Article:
I understand that we have a problem with addiction, drug use, abuse, misuse, overdose, and death from overdose in the US, but I think most of this comes from the vast availability of illegal drugs in our country. What I mean by illegal drugs is, anything which is not prescribed by a doctor. It is fairly easy to get anything you want on the streets in our country, and this is because the DEA and our government has failed at keeping them off the streets. The “War On Drugs.” has failed miserably when it comes to illegal drugs. An example of this is the illegal Opioid Fentanyl, that was introduced to the streets not long ago. This illegal drug has been mixed with other drugs and made into a pill form as well as being put into the heroin supplies on the street. This is a very potent, powerful drug that has killed a lot of people recently because they are unaware of it being in their “supply” that they buy on the street or from their dealer. There is no reason to have a drug like this or any kind of drug being bought or sold on our streets. Apparently the DEA cannot control situations like this so they go after doctors because it is an easier target for them.

Since many Chronic Pain Patients continue to have their medications reduced and/or taken away completely, this  “Opioid Epidemic” as it is called, will continue to get worse. I fear that many patients with chronic pain will resort to the streets to find pain relief and will overdose and die, or they will commit suicide to relieve their pain and daily suffering. Those who make the decision to take their life, depending upon the method they use, could be counted as one of the CDC’s statistics. Speaking of statistics, there are rumors going around on social media saying the way the CDC did their investigation was bogus. Apparently they counted the death of a person from overdose twice if they had any prescription pain medication, as well as illegal drugs in their system. There are also deaths from heroin that were counted as opioid medication deaths because the body quickly metabolizes heroin into morphine. So I guess the question on the minds of so many people, especially those who suffer with chronic pain, is how do they know if it was actually a legitimate “Opioid Medication Overdose”, or was it really an illegal substance that metabolized into an opioid? Somehow I find these rumors to be legitimate, and wonder how many deaths were counted wrong just to make the CDC’s recommendations valid. Nevertheless, I do understand that there is a problem going on, but I think the CDC blew this all out of proportion. I think the first thing they should have addressed was the addiction to illegal drugs. This by far is more pronounced than the addiction to opioid medications. There have been various studies done stating that less than 1-3%, (depending upon the study), of people treated with opioid medications become addicted to them. And most of these opioid medication addictions were due to the person misusing or abusing their medication.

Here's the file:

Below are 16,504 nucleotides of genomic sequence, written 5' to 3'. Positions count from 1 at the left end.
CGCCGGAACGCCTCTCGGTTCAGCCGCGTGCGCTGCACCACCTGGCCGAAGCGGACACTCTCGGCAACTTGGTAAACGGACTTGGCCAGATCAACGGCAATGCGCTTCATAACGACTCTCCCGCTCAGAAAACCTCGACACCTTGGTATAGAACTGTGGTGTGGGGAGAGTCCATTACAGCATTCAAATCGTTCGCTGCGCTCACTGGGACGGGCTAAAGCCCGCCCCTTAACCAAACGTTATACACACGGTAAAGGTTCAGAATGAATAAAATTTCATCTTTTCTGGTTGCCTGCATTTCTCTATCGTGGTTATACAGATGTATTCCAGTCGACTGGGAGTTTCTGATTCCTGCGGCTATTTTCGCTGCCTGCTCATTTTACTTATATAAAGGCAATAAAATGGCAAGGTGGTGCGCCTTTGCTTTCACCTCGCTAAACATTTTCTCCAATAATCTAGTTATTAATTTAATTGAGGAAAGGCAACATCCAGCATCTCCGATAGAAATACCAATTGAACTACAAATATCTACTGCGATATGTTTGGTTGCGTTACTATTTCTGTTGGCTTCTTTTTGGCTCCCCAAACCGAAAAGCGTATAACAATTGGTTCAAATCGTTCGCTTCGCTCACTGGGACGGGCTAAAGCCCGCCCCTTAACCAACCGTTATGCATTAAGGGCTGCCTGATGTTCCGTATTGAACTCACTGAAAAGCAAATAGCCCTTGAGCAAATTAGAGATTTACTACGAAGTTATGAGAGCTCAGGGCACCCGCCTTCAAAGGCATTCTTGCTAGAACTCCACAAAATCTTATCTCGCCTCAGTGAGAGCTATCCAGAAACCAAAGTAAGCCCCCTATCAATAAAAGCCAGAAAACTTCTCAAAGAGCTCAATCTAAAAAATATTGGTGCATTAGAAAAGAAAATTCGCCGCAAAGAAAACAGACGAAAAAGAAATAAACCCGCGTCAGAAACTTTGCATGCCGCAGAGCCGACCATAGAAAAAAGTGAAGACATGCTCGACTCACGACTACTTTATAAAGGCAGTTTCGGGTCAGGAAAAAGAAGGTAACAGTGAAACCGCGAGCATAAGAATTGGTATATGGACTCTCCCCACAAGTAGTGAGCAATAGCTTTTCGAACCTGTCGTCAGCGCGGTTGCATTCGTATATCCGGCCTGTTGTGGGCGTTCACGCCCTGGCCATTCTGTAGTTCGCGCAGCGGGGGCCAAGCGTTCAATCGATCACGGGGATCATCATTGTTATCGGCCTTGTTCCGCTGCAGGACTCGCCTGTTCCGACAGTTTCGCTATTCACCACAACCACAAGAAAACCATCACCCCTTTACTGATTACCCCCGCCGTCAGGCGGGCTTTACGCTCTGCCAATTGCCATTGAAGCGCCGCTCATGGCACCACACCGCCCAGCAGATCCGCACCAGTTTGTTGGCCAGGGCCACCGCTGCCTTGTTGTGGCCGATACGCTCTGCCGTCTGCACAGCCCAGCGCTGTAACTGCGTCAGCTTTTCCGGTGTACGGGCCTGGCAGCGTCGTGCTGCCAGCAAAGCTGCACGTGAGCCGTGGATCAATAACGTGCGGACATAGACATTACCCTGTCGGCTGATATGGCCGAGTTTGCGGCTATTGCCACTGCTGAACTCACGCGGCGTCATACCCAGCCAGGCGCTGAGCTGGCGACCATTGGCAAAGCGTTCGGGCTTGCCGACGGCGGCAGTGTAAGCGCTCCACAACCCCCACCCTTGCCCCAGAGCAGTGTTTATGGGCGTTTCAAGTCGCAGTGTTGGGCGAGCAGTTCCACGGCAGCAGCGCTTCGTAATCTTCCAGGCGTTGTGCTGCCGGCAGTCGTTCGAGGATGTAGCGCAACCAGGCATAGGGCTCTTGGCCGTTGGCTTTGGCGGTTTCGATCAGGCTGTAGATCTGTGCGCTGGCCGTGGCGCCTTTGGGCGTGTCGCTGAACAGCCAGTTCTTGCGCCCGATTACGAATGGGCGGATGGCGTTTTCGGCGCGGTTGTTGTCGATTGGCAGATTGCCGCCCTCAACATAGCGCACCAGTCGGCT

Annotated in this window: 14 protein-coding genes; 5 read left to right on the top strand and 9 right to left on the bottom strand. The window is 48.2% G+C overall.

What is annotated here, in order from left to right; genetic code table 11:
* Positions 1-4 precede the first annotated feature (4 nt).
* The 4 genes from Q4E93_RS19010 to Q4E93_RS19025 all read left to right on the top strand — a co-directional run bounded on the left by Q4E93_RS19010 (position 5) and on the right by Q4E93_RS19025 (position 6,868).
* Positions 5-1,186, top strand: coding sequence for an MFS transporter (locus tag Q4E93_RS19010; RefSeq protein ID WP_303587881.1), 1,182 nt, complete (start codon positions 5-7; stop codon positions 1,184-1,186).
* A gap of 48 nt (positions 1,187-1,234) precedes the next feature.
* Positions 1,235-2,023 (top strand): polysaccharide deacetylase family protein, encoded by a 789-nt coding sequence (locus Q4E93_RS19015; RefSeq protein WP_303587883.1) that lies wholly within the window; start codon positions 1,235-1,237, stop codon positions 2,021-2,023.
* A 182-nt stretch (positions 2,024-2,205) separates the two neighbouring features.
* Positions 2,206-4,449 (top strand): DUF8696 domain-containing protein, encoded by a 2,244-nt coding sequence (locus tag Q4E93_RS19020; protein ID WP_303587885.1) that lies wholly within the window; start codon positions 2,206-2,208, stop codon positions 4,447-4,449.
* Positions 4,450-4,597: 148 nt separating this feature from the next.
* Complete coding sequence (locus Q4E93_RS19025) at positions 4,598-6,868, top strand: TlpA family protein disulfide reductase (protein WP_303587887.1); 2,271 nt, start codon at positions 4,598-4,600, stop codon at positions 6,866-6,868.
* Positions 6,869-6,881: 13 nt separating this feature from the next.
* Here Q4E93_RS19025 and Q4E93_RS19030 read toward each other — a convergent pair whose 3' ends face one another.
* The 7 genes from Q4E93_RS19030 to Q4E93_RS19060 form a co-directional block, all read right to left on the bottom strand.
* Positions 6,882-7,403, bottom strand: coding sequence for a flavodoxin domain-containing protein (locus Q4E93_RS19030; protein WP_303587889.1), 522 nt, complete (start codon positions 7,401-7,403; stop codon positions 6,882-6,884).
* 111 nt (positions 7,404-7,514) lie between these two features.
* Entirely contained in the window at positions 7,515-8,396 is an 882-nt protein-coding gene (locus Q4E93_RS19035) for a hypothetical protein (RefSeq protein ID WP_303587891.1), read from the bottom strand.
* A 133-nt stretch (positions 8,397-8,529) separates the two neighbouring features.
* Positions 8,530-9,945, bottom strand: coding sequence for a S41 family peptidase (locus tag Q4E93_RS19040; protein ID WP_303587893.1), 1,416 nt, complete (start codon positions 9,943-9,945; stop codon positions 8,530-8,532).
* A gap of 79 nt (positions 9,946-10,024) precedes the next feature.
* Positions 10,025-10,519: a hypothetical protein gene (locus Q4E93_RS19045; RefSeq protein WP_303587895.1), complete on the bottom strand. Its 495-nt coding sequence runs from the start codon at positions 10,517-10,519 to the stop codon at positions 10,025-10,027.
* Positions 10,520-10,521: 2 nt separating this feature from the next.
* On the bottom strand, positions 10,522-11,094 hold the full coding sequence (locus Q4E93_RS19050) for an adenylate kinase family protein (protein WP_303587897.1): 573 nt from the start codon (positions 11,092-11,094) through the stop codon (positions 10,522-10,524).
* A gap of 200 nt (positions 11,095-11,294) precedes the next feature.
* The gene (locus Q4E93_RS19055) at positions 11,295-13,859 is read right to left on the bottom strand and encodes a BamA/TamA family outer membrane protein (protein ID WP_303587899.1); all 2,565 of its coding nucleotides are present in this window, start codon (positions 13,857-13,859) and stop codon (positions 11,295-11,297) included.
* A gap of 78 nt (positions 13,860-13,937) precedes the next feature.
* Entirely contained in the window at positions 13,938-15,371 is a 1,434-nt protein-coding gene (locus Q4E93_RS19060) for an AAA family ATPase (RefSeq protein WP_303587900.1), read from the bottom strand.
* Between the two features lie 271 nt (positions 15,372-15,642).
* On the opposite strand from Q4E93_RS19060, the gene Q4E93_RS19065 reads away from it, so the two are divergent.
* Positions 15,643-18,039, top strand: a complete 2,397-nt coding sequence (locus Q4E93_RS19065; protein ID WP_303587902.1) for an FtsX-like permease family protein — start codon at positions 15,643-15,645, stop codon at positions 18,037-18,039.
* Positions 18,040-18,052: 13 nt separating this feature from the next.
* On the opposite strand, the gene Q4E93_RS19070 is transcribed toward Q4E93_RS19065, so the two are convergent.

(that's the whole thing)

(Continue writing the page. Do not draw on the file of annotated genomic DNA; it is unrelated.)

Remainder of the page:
Before I close my ranting thoughts, I have included a letter that is going around the internet. A Registered Pharmacist wrote a letter to the CDC in reference to his Chronic Pain Conditions. The letter attached below is from Dr. Houry M.D. an ER doctor that works for the CDC at the National Center for Injury Prevention and Control. If you have read my ranting thoughts, please go one step further and read the letter from her. This patient highlighted areas in the letter that contradict what most doctors have been telling their patients in reference to the CDC Guidelines. It makes one wonder just who should we believe?

CDC Letter to a Chronic Pain Patient

*If you are a Chronic Pain Patient on Opioid medication to control your pain conditions, and you have had problems since the “Guidelines” came out, please write to the CDC and other government agencies and/or officials and tell them what its like to live with your daily pain. It can be a brief letter as long as you get your point across to them. One thing to remember is to be as polite as you can. We will not get through to them if we write a letter when we are angry. I know this can and will be a chore for a lot of us to do, but please know that I understand how one feels when you suffer with unbearable, debilitating daily pain. 

Take Care of Yourselves! 

Karla Rabel, 
Disabled Nurse, Chronic Pain Patient, Pain Advocate,
and Mom at Rabel Ranch Kitty Rescue.

Living With Daily Pain On Facebook and Google+
Twitter @karlarabel1

Severe Chronic Pain is a Killer, Literally

EDS and Chronic Pain News & Info

Pain-Topics News/Research UPDATES: Severe Chronic Pain is a Killer – Study Finds

Previous research has demonstrated a clearly negative influence of chronic pain on health.

Now, a new study portrays a profound link between severe chronic pain and death; inflicting nearly a70% greater mortality risk than even cardiovascular disease.